Margins in this type of enterprise are extremely thin. Only works in small areas with extreme population density. We had WebVan, an internet grocery, in our city in the late '90's that quickly went belly up. I worked at a pharmacy at the time, and our wholesale pharmaceutical distributor, McKesson, had an almost identical operating model. Same delivery vehicles, same tote bins, same type of handling machinery in their warehouses.
Margins for pharmaceuticals are far better than groceries, and even McKesson was refining their delivery system, selling off their private fleet and switching to contracted owner-operators for deliveries.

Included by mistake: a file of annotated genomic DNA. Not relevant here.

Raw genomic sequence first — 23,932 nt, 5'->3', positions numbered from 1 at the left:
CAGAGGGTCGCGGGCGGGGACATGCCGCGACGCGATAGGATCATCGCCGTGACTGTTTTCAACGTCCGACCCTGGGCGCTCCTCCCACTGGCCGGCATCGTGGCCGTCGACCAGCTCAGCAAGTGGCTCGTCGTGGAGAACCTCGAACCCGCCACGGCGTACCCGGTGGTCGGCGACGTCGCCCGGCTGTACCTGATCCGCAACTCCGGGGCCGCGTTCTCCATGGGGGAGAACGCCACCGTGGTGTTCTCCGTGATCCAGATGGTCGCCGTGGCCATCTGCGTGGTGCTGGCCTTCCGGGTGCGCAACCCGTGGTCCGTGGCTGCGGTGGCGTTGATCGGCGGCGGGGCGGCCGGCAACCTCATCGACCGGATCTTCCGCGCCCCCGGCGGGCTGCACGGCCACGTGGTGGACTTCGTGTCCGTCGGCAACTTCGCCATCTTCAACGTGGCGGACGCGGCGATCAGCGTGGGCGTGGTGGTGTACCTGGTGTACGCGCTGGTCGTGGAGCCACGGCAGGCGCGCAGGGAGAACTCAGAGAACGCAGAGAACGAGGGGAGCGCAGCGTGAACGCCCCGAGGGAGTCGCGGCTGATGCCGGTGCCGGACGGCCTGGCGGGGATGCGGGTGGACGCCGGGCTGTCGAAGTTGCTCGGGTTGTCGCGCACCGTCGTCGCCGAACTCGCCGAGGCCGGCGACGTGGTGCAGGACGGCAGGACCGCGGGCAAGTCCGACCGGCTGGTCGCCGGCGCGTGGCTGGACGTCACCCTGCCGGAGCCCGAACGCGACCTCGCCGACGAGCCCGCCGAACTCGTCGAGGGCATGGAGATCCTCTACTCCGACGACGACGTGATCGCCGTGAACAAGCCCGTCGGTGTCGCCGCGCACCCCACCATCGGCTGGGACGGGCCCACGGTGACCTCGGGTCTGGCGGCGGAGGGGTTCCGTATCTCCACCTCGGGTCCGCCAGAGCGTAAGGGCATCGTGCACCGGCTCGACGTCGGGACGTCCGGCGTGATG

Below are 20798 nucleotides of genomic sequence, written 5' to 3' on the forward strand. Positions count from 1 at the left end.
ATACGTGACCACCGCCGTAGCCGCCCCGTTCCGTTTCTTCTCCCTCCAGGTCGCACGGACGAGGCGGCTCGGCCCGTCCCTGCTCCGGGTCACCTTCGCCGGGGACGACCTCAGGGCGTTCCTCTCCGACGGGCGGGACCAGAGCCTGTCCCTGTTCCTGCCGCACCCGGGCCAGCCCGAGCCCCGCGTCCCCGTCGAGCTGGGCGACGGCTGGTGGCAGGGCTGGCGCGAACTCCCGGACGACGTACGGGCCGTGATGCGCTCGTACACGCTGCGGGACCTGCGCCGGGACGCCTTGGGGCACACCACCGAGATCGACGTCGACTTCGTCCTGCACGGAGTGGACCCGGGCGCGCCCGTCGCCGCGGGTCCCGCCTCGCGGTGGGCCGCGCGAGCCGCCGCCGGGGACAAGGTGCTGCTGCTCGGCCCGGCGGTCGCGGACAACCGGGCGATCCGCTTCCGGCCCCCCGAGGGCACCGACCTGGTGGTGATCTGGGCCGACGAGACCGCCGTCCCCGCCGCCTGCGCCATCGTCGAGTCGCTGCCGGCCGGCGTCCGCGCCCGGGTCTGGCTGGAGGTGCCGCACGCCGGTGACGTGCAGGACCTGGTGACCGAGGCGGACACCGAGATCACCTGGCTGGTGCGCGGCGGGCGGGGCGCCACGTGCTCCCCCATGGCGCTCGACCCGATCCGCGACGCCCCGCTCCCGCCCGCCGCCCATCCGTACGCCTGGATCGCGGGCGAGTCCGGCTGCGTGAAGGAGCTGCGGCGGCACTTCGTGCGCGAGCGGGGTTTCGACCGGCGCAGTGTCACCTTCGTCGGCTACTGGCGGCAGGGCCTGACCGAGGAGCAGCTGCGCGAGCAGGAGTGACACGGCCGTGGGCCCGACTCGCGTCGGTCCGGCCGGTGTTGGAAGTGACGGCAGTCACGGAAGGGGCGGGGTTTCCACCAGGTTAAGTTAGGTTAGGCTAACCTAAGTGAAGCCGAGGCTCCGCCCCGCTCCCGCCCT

It was just a tragedy to lose the grocery service. Though the prices were on the the high side, sitting down at a computer and precisely planning your menus for an entire week or two saves a bundle in the long run. In retrospect, that very behaviour may have contributed to their downfall.
The one thing that these guys may have going for them is their point of purchase model. It lends itself to impulse buying, and that may make the difference in success and failure for them.